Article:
The Weinstein Company releases The Master on September 14th in the U.S., and sneak screenings around the country have resulted in largely glowing reviews. Curiously, a scene that was part of one of the original trailers for The Master — in which Phoenix’s Freddie Quell screams at Philip Seymour Hoffman’s Lancaster Dodd, aka The Master: “I know you’re trying to calm me down, but just say something that’s true!” — was not in the version screened in Venice this morning. Nor was a scene in which Quell is being questioned about “an incident.”
Related: Hot Trailer: Paul Thomas Anderson’s ‘The Master’
Anderson is known for operatic tales, whether set against the backdrop of the porn industry, the San Fernando Valley during a frog storm, or the Southern California oil boom. But this one will be a tougher sell to audiences not used to the director’s work. The movie has been regarded as a thinly-veiled treatise on Scientology, and someone who’s not heard all of the Scientology talk before seeing the film would immediately recognize references to it. Read More »
Spike Lee was on the Lido today with Michael Jackson documentary Bad 25, and producer John Branca who reps the late singer’s … Read More »
Clouds rolled into Venice on Friday, but that didn’t stop the crowds from finally turning up. After a few sluggish days in sky-high temperatures and a sort of meh attitude towards the films, the Lido was awash in fans lining … Read More »
This morning, Saudi Arabian filmmaker Haifaa Al Mansour shared details of what it’s like to be the first female director of a Saudi film which is also the first-ever feature shot entirely inside the Kingdom. Speaking of Venice Horizons entry … Read More »
The Venice Film Festival kicked off last night with the premiere of Mira Nair’s The Reluctant Fundamentalist. Indian-born filmmaker Nair, one of 21 female directors in the main selection – notable after a year when Cannes saw zero in competition – said yesterday she felt she was “put on this earth to tell stories about people like me who live between two worlds.”
Based on the book by Mohsin Hamid, the story follows a young Pakistani man’s rise from Lahore to Princeton to the height of Wall Street success pre-9/11. A brunette Kate Hudson plays lead Riz Ahmed’s love interest. They’re torn apart as Ahmed’s character, Changez, is treated with overt suspicion and brutality by American authorities post-9/11. Disillusioned by the American Dream, he heads back to Lahore and becomes a teacher while local radicals attempt to recruit him. Liev Schreiber plays a journalist/spook who finds an uneasy kinship with Changez while investigating the kidnapping of an American citizen.
Nair won the Golden Lion in 2001 for Monsoon Wedding and a few days later was in Toronto when planes crashed into the World Trade Center. With this film, she said, “I sought to bring some sense of bridge-making between America and the Muslim world that goes beyond myopia and ignorance.” Ahmed, easily the biggest takeaway from the movie, said “Viewers will react differently. I hope the film has respect for its audience.” The actor is known in Britain for films that include Michael Winterbottom’s The Road To Guantanamo and Trishna and the recent drama Ill Manors by English rapper Ben Drew (aka Plan B), but he has yet to break in the States. I’d expect that to change soon. At the opening night dinner, admirers positively swooned around him. Upping the “aw” factor, he mostly spent the evening tending to his date – his mother. Read More »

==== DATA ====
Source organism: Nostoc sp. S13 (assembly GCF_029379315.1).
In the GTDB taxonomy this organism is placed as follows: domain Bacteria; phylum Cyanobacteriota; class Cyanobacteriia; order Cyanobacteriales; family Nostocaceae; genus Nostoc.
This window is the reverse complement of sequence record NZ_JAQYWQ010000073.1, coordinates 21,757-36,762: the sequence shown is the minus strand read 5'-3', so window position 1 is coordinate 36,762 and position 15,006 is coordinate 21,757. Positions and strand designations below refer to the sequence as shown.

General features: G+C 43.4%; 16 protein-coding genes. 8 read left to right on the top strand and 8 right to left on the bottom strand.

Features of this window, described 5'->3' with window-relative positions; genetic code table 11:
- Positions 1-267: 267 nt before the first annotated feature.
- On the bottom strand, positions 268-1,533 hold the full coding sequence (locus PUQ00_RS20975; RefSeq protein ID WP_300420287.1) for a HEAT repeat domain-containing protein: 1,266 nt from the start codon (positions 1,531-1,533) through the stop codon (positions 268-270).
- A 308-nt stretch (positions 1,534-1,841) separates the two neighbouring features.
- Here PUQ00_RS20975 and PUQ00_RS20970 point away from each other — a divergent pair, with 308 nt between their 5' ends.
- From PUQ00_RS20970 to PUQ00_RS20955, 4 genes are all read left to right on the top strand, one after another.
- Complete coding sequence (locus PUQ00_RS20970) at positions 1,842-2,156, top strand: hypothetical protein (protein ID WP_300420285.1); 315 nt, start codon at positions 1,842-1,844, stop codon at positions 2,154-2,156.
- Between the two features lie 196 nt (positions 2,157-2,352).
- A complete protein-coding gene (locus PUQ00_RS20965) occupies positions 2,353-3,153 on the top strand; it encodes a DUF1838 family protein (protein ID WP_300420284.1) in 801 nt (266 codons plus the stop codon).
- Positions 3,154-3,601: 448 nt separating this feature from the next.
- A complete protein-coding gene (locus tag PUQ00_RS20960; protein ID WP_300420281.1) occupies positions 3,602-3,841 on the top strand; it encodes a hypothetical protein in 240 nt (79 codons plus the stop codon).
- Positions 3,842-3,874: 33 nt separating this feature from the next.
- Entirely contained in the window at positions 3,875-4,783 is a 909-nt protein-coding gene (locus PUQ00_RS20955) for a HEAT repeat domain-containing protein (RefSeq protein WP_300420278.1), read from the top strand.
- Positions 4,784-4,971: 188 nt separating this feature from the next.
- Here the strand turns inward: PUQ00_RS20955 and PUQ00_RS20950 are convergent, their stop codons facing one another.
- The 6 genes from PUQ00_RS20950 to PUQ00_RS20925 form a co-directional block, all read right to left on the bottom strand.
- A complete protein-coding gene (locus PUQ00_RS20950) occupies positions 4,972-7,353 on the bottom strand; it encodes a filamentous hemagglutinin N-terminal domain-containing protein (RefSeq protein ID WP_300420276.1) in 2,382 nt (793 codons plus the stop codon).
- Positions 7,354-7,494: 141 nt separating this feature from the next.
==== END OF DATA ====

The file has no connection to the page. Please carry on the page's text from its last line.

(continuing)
BREAKING: Terrence Malick’s To The Wonder debuts in Venice on Sunday, but a handful of actors who were initially part of the film won’t be on the big screen in the Sala Grande. I’ve confirmed that Rachel Weisz, Barry Pepper, … Read More »
Among the new initiatives to bow in Venice this year is a market that’s been met with curiosity mixed with skepticism and a wait-and-see stance in Hollywood and Europe.
US companies including FilmNation, LD Entertainment and The Weinstein Co. are on the official list of attendees, but with Venice so close to Toronto, folks are dubious about big ticket business. “The only reason to go to Venice is if you have a film there,” says one veteran Hollywood exec. Momentum UK’s Robert Walak, who does not attend Venice, echoes that, “With the amount of organizing that you have to do for Toronto to make sure that things are covered,” going to Toronto and Venice is a bit much. Still, the company has its ear to the Lido. Sony Pictures Classics, which does have films here, is not sending executives since it doesn’t have Italy on its three titles in selection, but will cover from afar.
RELATED: Venice Preview: What’s On Deck At Season’s First International Festival
The proximity to Toronto which starts on September 6 – and the notorious cost of Venice – mean Hollywood tends to sit this one out biz-wise. But veteran French exec Pascal Diot, who is heading up the new business initiative, tells me, “There was a lot of business here about 15 years ago, but Toronto wasn’t as big then… We found it abnormal that a festival as prestigious as Venice didn’t have a market.” He allows the fest “also found it ridiculous to cross with Toronto,” so the market will run only from Aug 30-Sept 3, allowing execs enough time to hightail it to Canada. One European sales exec says he thinks Venice’s real market “is still Toronto” where deals are sealed after an initial taste. “And it’s fine like that,” the exec says. “I don’t think Venice wanted to create an extra market, it wanted to improve working conditions for buyers.” The improved conditions include a fully dedicated space at the Excelsior Hotel, a digital video library, industry business center, industry club and an exclusive meeting area for producers, buyers and sellers.
For its debut year, the Venice Film Market invited (read: is paying for) 100 distributors. Insiders suggest that’s a big incentive. Read More »